A supernova is a brief stellar explosion so luminous that it can briefly outshine an entire galaxy. While the explosion itself takes less than fifteen seconds, supernovae take weeks or months to fade from view; during that time, a supernova can emit an amount of energy equivalent to the amount of energy the sun is expected to radiate over its entire lifespan. Supernovae generate enough heat to create heavy elements, such as mercury, gold, and silver. Although supernovae explode frequently, few of them are visible (from Earth) to the naked eye. In 1604 in Padua, Italy, a supernova became visible, appearing as a star so bright that it was visible in daylight for more than a year. Galileo, who lectured at the university, gave several lectures widely attended by the public. The lectures not only sought to explain the origin of the “star” (some posited that perhaps it was merely “vapour near the earth”), but seriously undermined the views of many philosophers that the heavens were unchangeable. This idea was foundational to a worldview underpinned by a central and all-important Earth, with celestial bodies merely rotating around it.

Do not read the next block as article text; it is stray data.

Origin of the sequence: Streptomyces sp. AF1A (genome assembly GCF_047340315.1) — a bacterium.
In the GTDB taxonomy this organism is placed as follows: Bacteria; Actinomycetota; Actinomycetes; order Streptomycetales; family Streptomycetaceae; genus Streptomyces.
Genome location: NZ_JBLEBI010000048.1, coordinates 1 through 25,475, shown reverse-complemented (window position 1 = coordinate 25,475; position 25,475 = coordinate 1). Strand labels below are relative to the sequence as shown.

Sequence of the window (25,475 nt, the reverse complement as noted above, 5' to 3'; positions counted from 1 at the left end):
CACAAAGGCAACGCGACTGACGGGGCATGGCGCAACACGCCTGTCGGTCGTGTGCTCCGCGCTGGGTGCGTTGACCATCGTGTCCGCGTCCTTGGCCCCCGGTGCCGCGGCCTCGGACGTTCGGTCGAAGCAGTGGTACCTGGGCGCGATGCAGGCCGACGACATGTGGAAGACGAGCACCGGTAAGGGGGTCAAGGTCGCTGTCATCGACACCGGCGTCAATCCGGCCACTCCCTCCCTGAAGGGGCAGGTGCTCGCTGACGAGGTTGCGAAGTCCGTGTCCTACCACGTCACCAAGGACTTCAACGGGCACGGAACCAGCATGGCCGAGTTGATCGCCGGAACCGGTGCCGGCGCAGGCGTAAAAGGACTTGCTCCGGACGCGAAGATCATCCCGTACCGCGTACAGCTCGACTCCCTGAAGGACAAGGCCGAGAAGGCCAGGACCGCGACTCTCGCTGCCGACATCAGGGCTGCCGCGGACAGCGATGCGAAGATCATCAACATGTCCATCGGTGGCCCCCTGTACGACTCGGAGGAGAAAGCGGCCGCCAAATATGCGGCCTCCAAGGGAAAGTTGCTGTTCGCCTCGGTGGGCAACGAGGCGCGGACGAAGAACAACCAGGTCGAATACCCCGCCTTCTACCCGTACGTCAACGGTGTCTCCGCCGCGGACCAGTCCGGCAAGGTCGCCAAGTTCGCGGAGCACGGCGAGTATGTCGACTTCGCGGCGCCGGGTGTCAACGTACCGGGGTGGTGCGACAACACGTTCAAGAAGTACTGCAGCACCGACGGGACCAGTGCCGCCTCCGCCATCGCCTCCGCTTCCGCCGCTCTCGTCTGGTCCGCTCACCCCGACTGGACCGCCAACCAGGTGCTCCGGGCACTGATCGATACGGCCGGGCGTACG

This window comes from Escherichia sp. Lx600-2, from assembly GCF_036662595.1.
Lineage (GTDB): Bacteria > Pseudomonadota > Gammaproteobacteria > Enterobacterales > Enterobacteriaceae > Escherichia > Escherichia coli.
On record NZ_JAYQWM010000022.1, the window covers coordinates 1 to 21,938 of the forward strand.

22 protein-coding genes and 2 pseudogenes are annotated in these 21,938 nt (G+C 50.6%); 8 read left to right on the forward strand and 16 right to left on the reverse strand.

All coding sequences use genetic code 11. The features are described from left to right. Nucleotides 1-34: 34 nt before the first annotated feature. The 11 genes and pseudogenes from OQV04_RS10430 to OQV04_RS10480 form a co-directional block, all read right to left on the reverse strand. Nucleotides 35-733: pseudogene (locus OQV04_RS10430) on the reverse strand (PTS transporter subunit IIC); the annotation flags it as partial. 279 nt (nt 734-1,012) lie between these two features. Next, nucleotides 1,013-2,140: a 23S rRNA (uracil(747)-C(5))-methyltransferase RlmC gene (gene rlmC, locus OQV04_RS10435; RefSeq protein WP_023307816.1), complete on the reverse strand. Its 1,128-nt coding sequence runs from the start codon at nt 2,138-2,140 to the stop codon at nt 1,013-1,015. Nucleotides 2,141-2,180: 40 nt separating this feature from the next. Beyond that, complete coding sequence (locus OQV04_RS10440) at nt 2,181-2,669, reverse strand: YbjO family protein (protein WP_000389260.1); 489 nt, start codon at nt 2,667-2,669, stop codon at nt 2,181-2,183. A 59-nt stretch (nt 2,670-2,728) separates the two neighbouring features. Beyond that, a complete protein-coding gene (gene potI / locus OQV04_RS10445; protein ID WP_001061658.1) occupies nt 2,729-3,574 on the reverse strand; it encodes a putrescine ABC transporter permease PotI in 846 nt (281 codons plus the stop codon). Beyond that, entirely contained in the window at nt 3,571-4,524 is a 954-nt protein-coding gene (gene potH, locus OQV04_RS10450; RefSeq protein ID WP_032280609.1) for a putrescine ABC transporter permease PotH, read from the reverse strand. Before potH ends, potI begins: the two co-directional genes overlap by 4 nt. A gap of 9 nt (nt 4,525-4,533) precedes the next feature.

The primary purpose of the passage is to
(A) give the history of supernovae
(B) describe a shift in thought as a result of a natural event
(C) juxtapose two opposing views about supernovae
(D) corroborate the view that the earth is not central to the universe
(E) explain how science and philosophy interrelate
Correct Answer - B - (click and drag your mouse to see the answer)
Consider each of the answer choices separately and indicate all that apply.
Which of the following can be inferred by the passage?
- Supernovae can take over a year to fade from view.
- Prior to 1604, no one had ever seen a supernova.
- Galileo convinced philosophers of the incorrectness of their views.
Correct Answer - 1 - (click and drag your mouse to see the answer)
The author mentions which of the following as a result of the supernova of 1604?
(A) The supernova created and dispersed the heavy elements out of which the Earth and everything on it is made.
(B) Galileo explained the origin of the supernova.
(C) The public was interested in hearing lectures about the phenomenon.
(D) Galileo’s lectures were opposed by philosophers.
(E) Those who thought the supernova was “vapour” were proved wrong.
Correct Answer - C - (click and drag your mouse to see the answer)
Question Discussion & Explanation